In 2006, following a review of the effectiveness of the geographical networks, InterAct Networks began working with clients to build their organisational capacity to engage with stakeholders (including communities and the public) in decision making.  This work included designing and delivering training (and other learning interventions), as well as setting up and supporting internal networks of engagement mentors and facilitators.  We have since worked with the Countryside Council for Wales, the UK Sustainable Development Commission, Defra, DECC (via Sciencewise-ERC see p10), Natural England and primarily the Environment Agency in England and Wales.

Through our work with these organisations InterAct Networks led the field in:

  • diagnostics

  • guidance

  • tools and materials

  • new forms of organisational learning.

After Richard and Jeff left, Penny Walker joined Lindsey and Lynn as a partner in 2011, and InterAct Networks became limited company in 2012.  In 2014, Lynn Wetenhall retired as a Director.  

Some insights into building organisational capacity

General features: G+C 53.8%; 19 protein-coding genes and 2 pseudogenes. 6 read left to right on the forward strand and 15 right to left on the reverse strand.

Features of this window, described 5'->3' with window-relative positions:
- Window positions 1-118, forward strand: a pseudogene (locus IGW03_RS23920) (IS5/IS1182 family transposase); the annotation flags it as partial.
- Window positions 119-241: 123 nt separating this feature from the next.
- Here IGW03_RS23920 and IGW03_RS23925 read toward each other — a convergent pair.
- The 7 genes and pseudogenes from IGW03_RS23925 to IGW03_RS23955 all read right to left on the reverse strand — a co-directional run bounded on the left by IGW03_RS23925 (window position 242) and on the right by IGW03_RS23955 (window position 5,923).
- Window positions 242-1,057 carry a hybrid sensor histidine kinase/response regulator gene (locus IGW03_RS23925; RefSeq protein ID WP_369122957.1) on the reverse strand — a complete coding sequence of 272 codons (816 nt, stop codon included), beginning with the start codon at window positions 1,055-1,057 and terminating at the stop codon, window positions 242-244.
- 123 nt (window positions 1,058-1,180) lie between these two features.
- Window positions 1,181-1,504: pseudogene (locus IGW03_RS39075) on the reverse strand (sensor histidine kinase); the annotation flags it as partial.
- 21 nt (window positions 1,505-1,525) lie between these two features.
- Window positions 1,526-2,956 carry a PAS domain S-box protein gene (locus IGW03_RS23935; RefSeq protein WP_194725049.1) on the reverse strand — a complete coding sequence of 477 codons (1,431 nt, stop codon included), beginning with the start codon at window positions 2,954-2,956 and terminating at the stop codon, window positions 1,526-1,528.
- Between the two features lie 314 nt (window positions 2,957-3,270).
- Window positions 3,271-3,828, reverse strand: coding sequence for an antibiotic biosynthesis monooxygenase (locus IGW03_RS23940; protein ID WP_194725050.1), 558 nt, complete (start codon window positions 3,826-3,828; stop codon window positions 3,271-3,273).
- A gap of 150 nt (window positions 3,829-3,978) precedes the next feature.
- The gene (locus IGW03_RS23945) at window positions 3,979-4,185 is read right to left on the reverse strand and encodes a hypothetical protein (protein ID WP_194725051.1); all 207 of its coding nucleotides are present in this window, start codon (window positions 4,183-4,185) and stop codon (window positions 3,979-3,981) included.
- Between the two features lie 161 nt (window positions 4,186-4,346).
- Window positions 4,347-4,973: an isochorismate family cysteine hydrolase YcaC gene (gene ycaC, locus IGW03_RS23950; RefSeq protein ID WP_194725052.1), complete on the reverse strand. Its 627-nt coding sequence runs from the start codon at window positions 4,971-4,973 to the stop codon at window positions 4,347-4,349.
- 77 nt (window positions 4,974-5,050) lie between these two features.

Through our work with clients, especially the Environment Agency, we have learnt a lot about what works if you want to build an organisation's capacity to engage stakeholders and to collaborate.  There is, of course, much more than can be summarised here.  Here are just five key insights:

  • Tailor the intervention to the part of the organisation you are working with.
  • For strategic, conceptual 'content', classroom training can rarely do more than raise awareness.
  • Use trainers who are practitioners.
  • Begin with the change you want to see.
  • Learning interventions are only a small part of building capacity.

Tailor the intervention

An organisation which wants to improve its engagement with stakeholders and the public in the development and delivery of public policy needs capacity at organisational, team and individual levels.

This diagram, originated by Jeff Bishop, shows a cross-organisational framework, helping you to understand the levels and their roles (vision and direction; process management; delivery).  If capacity building remains in the process management and delivery zones, stakeholder and public engagement will be limited to pockets of good practice. 

Classroom training will raise awareness of tools

There are half a dozen brilliant tools, frameworks and concepts which are enormously helpful in planning and delivering stakeholder and public engagement.  Classroom training (and online self-guided learning) can do the job of raising awareness of these.  But translating knowledge into lived practice - which is the goal - needs ongoing on-the-job interventions like mentoring, team learning or action learning sets.  Modelling by someone who knows how to use the tools, support in using them - however inexpertly at first - and reinforcement of their usefulness.  Reflection on how they were used and the impact they had. 

Use trainers who are practitioners